There was even a point where she was upset with me, I wasn't going to refill her water right away or turn on more music for her right away (the network finally stopped networking and so we had switched to her CD player.. memo to self: buy her some more CDs without words, or figure out where all the lullaby CDs are since that's where we got the music from that's now in iTunes), but that I would do it later after I took care of a few things. At that, she put her hands behind her back and told me that she wanted to hit me and spit me but that she wasn't going to, that she was fighting her anger.
To even recount it now, I'm brought to the edge of tears. That was a huge step and I am just overwhelmed with pride and joy with her and what she accomplished tonight. I offered her my outstretched hands and suggested she give me 5 and 10 a few times, that it might help her release a little bit without hitting. She brought out her fists, looked at my hands, said she wanted to hit me, but that she wasn't going to. It took a little more coaxing and she finally opened up her hands to give 5's and later lots of 10's in fast succession. Sadly, however, she said it didn't make her feel any better. She did, however, agree to wait patiently for me to come back up.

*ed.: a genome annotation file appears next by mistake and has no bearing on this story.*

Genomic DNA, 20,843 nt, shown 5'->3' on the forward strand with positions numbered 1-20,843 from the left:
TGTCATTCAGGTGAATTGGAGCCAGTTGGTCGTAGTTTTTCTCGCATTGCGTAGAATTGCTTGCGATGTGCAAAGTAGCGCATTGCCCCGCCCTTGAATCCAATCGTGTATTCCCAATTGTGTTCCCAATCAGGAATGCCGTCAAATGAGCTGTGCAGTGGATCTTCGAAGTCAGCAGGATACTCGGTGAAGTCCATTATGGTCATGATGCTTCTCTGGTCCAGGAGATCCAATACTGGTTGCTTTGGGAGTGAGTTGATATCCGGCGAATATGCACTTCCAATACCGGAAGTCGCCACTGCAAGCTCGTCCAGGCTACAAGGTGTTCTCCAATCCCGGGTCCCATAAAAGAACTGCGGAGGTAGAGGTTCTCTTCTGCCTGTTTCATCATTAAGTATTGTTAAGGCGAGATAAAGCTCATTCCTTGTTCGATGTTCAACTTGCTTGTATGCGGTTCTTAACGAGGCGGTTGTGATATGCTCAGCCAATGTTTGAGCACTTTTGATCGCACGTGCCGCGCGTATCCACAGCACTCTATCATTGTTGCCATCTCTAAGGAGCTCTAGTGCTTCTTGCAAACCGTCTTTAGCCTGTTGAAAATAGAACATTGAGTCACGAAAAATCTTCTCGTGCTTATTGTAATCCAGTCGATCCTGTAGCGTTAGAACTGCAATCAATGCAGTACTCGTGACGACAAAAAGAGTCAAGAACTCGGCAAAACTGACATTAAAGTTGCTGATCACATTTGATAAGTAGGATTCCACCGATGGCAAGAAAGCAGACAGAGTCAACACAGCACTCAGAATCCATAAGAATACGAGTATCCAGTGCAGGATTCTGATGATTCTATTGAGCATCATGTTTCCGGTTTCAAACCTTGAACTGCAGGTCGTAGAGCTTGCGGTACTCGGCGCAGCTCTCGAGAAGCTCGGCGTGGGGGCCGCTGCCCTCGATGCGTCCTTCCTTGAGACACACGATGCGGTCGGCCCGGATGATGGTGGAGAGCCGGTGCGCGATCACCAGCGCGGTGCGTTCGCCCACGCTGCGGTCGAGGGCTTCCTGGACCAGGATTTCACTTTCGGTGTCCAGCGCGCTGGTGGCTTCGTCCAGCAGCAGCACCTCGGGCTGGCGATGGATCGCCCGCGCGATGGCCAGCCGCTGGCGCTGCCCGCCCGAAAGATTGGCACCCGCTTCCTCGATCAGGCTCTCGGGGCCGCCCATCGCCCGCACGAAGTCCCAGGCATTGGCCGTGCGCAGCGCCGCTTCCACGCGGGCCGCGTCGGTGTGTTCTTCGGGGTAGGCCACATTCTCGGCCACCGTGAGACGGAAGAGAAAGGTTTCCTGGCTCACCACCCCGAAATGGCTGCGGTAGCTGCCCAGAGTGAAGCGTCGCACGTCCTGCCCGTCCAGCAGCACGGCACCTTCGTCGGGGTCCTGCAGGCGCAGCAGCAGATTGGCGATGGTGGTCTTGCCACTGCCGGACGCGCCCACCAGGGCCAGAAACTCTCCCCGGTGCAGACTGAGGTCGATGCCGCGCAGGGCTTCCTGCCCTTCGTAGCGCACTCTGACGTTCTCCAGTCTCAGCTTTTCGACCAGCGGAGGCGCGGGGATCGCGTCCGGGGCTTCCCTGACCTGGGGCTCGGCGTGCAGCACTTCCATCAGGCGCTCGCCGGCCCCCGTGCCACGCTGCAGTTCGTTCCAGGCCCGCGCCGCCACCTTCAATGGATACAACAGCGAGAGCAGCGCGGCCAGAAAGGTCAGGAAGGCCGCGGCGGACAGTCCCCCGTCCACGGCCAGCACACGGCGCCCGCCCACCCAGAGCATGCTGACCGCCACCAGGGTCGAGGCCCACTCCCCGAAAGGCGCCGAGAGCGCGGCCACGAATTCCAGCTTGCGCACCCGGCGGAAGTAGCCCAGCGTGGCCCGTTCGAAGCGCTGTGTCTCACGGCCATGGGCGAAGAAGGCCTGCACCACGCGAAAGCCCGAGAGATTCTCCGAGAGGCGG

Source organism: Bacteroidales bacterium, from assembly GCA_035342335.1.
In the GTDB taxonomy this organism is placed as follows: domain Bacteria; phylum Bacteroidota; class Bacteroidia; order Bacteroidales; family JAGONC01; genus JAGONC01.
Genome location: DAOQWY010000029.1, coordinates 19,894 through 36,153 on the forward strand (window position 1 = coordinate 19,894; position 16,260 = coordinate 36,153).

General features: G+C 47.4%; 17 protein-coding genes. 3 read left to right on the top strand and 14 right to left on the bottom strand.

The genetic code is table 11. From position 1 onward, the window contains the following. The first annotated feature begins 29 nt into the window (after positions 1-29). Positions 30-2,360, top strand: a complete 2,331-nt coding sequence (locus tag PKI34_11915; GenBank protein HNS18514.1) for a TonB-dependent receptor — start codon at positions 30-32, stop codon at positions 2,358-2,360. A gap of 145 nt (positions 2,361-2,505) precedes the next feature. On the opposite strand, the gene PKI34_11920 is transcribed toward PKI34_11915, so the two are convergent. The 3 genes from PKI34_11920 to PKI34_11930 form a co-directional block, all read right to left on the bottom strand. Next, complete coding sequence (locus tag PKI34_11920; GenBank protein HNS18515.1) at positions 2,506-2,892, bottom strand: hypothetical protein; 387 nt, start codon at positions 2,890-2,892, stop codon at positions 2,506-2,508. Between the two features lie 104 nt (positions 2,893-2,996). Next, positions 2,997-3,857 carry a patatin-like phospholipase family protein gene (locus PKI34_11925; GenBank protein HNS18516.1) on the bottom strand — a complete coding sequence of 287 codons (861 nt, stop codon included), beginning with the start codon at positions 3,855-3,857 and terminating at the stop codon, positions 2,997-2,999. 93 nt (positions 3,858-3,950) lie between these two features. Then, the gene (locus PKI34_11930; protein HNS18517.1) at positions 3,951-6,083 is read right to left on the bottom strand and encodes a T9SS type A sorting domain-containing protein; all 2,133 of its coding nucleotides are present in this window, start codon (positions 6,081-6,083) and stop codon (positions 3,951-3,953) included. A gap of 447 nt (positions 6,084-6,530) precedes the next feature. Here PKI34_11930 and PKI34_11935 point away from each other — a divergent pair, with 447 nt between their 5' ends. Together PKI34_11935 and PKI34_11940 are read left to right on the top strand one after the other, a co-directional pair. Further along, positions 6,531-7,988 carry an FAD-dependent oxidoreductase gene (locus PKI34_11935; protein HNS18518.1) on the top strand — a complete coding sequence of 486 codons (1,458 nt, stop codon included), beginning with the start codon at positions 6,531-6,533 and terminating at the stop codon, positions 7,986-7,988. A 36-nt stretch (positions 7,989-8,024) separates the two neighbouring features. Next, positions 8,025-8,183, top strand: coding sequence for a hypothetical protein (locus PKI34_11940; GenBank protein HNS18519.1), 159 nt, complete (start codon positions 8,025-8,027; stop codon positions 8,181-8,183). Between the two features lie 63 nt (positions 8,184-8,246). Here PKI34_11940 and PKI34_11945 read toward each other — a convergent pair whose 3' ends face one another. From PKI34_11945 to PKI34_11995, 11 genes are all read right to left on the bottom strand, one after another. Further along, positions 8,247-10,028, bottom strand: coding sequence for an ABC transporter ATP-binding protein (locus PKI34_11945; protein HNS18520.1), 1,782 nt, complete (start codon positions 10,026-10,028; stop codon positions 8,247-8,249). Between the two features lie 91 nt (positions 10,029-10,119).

When I did come back up, she started talking again about how she was fighting her anger because she loved me and that she was "burning [her] anger with a fire" and that it was "never going to come back." I assured her that she would find herself again angry, but that I was so proud of how hard she was working to fight it. (We don't know where the "fire" thing came from.)
I also realized near the end of the evening that I was pretty much ending each little interaction with her with either a reminder that I loved her, or by telling her that I needed to get back to whatever I was doing like "I need to go finish shaving now, ok?" and letting her tell me it was ok. In some ways, that seems a little weird, but I think it also went a long way - never was I turning my back and walking away from her, never was I just, in frustration, removing myself from her presence - instead, I was making sure we both were clear that that particular conversation was concluding.